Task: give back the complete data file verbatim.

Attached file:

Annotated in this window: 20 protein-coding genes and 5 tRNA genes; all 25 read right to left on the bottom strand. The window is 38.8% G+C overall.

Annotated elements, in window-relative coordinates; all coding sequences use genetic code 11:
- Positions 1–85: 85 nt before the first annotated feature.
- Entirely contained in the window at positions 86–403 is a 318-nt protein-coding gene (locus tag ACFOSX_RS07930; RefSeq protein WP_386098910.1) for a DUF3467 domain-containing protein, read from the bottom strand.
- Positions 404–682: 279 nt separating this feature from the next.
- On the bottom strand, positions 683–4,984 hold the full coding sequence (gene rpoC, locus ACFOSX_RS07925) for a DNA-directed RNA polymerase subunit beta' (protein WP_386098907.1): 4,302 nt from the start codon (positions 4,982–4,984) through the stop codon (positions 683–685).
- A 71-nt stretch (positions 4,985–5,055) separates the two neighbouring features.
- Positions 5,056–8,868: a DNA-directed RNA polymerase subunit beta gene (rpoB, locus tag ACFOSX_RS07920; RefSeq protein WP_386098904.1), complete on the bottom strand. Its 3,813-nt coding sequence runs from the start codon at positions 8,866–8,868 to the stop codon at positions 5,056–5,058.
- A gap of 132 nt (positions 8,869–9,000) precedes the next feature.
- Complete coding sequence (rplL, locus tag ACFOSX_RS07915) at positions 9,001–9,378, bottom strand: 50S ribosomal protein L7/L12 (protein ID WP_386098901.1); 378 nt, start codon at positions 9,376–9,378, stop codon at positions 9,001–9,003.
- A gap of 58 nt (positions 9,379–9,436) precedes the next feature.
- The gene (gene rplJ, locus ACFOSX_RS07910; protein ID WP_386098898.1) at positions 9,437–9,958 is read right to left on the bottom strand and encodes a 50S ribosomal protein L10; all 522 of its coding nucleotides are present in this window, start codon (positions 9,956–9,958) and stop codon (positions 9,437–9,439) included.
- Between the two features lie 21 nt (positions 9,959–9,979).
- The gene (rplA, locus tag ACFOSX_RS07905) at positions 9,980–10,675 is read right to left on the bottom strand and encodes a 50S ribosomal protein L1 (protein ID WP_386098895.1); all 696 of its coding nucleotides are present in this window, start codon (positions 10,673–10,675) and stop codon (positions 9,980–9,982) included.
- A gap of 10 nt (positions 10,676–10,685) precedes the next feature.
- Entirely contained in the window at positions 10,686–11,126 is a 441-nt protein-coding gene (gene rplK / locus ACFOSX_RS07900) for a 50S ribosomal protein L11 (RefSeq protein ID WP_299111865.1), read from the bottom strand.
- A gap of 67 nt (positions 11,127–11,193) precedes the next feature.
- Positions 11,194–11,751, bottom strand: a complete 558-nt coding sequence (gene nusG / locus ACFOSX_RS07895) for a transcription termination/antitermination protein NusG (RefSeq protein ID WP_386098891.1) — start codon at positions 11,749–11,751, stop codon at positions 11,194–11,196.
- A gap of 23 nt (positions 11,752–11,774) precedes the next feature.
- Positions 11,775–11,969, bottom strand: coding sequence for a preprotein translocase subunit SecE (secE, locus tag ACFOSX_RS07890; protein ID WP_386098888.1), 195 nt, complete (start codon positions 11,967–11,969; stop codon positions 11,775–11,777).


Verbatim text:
Annotated in this window: 20 protein-coding genes and 5 tRNA genes; all 25 read right to left on the bottom strand. The window is 38.8% G+C overall.

Annotated elements, in window-relative coordinates; all coding sequences use genetic code 11:
- Positions 1–85: 85 nt before the first annotated feature.
- Entirely contained in the window at positions 86–403 is a 318-nt protein-coding gene (locus tag ACFOSX_RS07930; RefSeq protein WP_386098910.1) for a DUF3467 domain-containing protein, read from the bottom strand.
- Positions 404–682: 279 nt separating this feature from the next.
- On the bottom strand, positions 683–4,984 hold the full coding sequence (gene rpoC, locus ACFOSX_RS07925) for a DNA-directed RNA polymerase subunit beta' (protein WP_386098907.1): 4,302 nt from the start codon (positions 4,982–4,984) through the stop codon (positions 683–685).
- A 71-nt stretch (positions 4,985–5,055) separates the two neighbouring features.
- Positions 5,056–8,868: a DNA-directed RNA polymerase subunit beta gene (rpoB, locus tag ACFOSX_RS07920; RefSeq protein WP_386098904.1), complete on the bottom strand. Its 3,813-nt coding sequence runs from the start codon at positions 8,866–8,868 to the stop codon at positions 5,056–5,058.
- A gap of 132 nt (positions 8,869–9,000) precedes the next feature.
- Complete coding sequence (rplL, locus tag ACFOSX_RS07915) at positions 9,001–9,378, bottom strand: 50S ribosomal protein L7/L12 (protein ID WP_386098901.1); 378 nt, start codon at positions 9,376–9,378, stop codon at positions 9,001–9,003.
- A gap of 58 nt (positions 9,379–9,436) precedes the next feature.
- The gene (gene rplJ, locus ACFOSX_RS07910; protein ID WP_386098898.1) at positions 9,437–9,958 is read right to left on the bottom strand and encodes a 50S ribosomal protein L10; all 522 of its coding nucleotides are present in this window, start codon (positions 9,956–9,958) and stop codon (positions 9,437–9,439) included.
- Between the two features lie 21 nt (positions 9,959–9,979).
- The gene (rplA, locus tag ACFOSX_RS07905) at positions 9,980–10,675 is read right to left on the bottom strand and encodes a 50S ribosomal protein L1 (protein ID WP_386098895.1); all 696 of its coding nucleotides are present in this window, start codon (positions 10,673–10,675) and stop codon (positions 9,980–9,982) included.
- A gap of 10 nt (positions 10,676–10,685) precedes the next feature.
- Entirely contained in the window at positions 10,686–11,126 is a 441-nt protein-coding gene (gene rplK / locus ACFOSX_RS07900) for a 50S ribosomal protein L11 (RefSeq protein ID WP_299111865.1), read from the bottom strand.
- A gap of 67 nt (positions 11,127–11,193) precedes the next feature.
- Positions 11,194–11,751, bottom strand: a complete 558-nt coding sequence (gene nusG / locus ACFOSX_RS07895) for a transcription termination/antitermination protein NusG (RefSeq protein ID WP_386098891.1) — start codon at positions 11,749–11,751, stop codon at positions 11,194–11,196.
- A gap of 23 nt (positions 11,752–11,774) precedes the next feature.
- Positions 11,775–11,969, bottom strand: coding sequence for a preprotein translocase subunit SecE (secE, locus tag ACFOSX_RS07890; protein ID WP_386098888.1), 195 nt, complete (start codon positions 11,967–11,969; stop codon positions 11,775–11,777).